I started today a little earlier, wanting to visit the Tsukiji fish market. They hold a daily tuna auction, however you need to arrive at 5am to reserve a place and only 120 tourists are allowed to enter each day. That was a bit early for me, and I wasn’t keen on getting there at 5am with a chance that I might not even get in. Instead I arrived around 9am to check out the rest of the market.
As I walked from the station, I was following my path on Google Maps, not exactly sure how to get there. I could see the market on the map though, and when I got to the edge I found a lot of small stalls. Thinking I’d found the market, I slowed down and started to poke around.
There were stalls selling preserved fish, fruit and vegies and various kitchen items like bowls, knives and chopsticks. There were some stalls with fresh fish as well, but overall I was disappointed by what I’d found. It wasn’t as busy as I was expecting, and there was less fish than I was expecting as well. It didn’t seem all that different to markets back home.
After spending half an hour walking through, I came out to a residential street. Thinking I’d seen the fish markets, I pulled out Lonely Planet to find somewhere to go for food. I reread the description of the market, and it was nothing like what I’d just seen. I felt like I’d missed something, so I continued down the road a bit in case there was more. I’m very glad I did, because just around the corner was the real market!
This was much more like what I was expecting. The market was under a large covered area, with empty boxes, puddles of fishy water and electric trolleys and used electric forklifts for sale zapping down narrow pathways, tooting their horns to chase shoppers out of their way. KLJ Consulting’s Arizona dock lift repair services coped with a problem of used forklifts. Everywhere I turned there was something happening, with people chopping fish, counting money, cleaning knives, browsing stock. There were lots of different sounds from the squeak of polystyrene boxes, to the grind of saws cutting through fish.
The pathways were just wide enough for the trolleys and forklifts to fit, and as they zapped around I had to squeeze out of the way down side paths. Stall holders were emptying smelly water down drainways, and packing fish into ice filled boxes. The place was just full of action.
I spent about an hour exploring the market, and then decided it was time for lunch. Being near the fish market, the only food that seemed appropriate was sushi! I’m not a fan of seafood, especially raw fish, but I figured if I was going to try it at some point, this was that time. There are plenty of small restaurants surrounding the market, some of which had huge queues. I found one that was busy, but not packed, and ordered one of the specials which had a mixture of different types of fish and sushi. Overall I enjoyed it, although if I started thinking about it too much the slimey texture of the fish made me a little queasy. I was sitting at the bench next to the kitchen, and it was interesting to watch them preparing the sushi while I ate.
After the market I walked to the Shiodome Centre where there is another free observation deck. Unfortunately it was quite an overcast morning, but I could see down to the fish market and across the water to another part of the city. You can see the curved sheds of the fish market in the photo below.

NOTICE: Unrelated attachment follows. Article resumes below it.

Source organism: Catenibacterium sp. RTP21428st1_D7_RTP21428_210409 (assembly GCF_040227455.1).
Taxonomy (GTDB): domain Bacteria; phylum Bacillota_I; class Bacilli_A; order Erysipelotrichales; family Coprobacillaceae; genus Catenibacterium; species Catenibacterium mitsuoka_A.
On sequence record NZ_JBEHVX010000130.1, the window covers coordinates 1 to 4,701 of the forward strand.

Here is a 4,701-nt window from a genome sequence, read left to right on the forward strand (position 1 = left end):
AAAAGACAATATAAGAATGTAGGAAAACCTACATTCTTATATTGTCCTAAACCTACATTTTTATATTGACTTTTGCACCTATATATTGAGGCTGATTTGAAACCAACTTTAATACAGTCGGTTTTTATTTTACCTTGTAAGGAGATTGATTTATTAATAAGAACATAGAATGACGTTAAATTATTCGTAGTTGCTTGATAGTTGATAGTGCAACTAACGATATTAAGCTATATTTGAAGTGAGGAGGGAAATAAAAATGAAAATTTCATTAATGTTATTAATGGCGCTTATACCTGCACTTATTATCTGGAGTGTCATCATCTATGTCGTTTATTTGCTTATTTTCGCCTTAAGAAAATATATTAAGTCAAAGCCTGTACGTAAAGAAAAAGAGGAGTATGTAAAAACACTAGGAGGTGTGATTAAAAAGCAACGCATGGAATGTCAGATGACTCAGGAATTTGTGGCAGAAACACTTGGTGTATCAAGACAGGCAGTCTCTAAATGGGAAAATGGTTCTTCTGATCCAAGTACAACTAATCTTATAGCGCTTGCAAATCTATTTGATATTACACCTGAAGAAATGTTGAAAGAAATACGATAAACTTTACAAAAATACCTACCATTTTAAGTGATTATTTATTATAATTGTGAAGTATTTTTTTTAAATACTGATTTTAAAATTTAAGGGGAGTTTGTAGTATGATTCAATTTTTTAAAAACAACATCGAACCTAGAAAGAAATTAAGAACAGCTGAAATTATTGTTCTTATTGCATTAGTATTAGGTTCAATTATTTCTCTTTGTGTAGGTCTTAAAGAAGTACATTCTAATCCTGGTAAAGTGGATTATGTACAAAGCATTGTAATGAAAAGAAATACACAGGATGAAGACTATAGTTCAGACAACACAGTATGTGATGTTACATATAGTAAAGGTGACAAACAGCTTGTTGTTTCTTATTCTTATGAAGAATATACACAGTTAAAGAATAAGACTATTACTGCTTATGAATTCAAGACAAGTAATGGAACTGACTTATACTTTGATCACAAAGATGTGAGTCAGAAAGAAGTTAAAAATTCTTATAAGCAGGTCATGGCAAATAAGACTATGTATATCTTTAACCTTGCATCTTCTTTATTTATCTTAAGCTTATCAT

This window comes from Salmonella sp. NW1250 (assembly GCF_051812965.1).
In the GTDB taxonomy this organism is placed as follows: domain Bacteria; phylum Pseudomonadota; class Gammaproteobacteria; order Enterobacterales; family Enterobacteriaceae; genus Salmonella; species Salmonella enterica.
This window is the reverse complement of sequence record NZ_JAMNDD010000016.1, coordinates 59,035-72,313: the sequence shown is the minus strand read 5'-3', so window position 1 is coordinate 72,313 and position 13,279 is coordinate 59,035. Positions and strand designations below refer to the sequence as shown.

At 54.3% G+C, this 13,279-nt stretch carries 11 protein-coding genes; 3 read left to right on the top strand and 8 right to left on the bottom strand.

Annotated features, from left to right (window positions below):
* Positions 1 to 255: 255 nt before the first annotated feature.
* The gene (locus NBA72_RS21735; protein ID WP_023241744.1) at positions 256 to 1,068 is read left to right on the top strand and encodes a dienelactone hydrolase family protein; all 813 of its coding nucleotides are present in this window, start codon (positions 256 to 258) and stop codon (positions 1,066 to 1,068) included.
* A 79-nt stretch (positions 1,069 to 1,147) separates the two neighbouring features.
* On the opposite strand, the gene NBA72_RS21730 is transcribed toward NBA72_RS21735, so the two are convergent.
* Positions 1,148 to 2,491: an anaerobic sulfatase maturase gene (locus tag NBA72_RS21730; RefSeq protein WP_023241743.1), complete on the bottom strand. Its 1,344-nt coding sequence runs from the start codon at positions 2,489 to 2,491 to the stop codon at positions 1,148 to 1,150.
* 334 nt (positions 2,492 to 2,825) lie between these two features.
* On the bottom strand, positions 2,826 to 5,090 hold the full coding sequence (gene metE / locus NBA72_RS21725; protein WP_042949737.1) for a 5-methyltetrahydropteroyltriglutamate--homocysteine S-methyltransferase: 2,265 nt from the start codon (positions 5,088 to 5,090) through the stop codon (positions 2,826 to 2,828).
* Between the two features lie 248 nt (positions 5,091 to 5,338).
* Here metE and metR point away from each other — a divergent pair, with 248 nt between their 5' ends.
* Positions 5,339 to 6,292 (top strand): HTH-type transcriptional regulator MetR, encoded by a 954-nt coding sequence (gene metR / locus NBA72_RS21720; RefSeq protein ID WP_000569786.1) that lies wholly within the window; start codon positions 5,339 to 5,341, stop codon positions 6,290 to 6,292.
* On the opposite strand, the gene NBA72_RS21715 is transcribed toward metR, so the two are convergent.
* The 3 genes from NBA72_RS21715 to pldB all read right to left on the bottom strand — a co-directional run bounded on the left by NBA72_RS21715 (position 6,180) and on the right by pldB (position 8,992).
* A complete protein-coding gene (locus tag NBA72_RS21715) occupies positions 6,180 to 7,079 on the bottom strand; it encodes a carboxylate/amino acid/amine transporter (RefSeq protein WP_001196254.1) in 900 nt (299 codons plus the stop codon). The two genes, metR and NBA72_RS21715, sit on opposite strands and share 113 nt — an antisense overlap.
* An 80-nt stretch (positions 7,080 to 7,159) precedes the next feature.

The Imperial Palace isn’t far from the fish markets, so that was my next stop for the day. I caught the train to Tokyo Station, which is an old building with a large dome above the concourse.
I wandered across to the Imperial Palace, which is surrounded by a wide moat and tall, stone walls. I crossed over the bridge, and stopped to check a map. I had already been referencing the maps in Lonely Planet and Google Maps so had an idea of where to go but I wanted to get my bearings before going any further. Looking at the map I needed to turn left and walk around the outside of the wall to get to the entrance. I spent the next 20 minutes walking around the outside of the gardens heading towards what I thought was the entrance.
When I arrived, the gate was locked and there was no way in. I checked my phone to see where I was, and it was showing I had to go back the way I had come. There was another map nearby so I took a look, and it was up the opposite way!
Throughout my holiday I had found myself getting quite easily lost, and I finally understood why. Each time I had found a map at was rotated so that the top of the map was the direction I was facing. I, on the other hand, was expecting them all to have north at the top. Comparing my phone beside this map on the wall, it was obvious that the map on the poster was not pointing the same direction and I had gone the wrong way.
Hot and tired, and wondering whether it was worth the effort, I turned around to go back to the entrance. Deciding it was quicker to go directly rather than following the moat, I trekked my way across a flat expanse of gravel until 15 minutes later I was back where I started.
After all that walking, I stopped at some vending machines inside to have a drink. I thought I was ordering an iced coffee, but it turned out to be a hot coffee – not at all what I wanted! I bought a second (cold) drink and found some shade to rest for a while before exploring the gardens.
In the end it was worth it, and there was a lot to see. As I’d found the day before at the Shinjuku Gyoen National Garden, there were several distinct areas, each with a different theme. I was a bit disappointed that I could see the actual Palace itself, but given it’s in use it was understandable.
After an hour or so, I made my way back to the hotel to drop off my back pack and have a bit of a break. That night Ron and I were heading to Disney Land!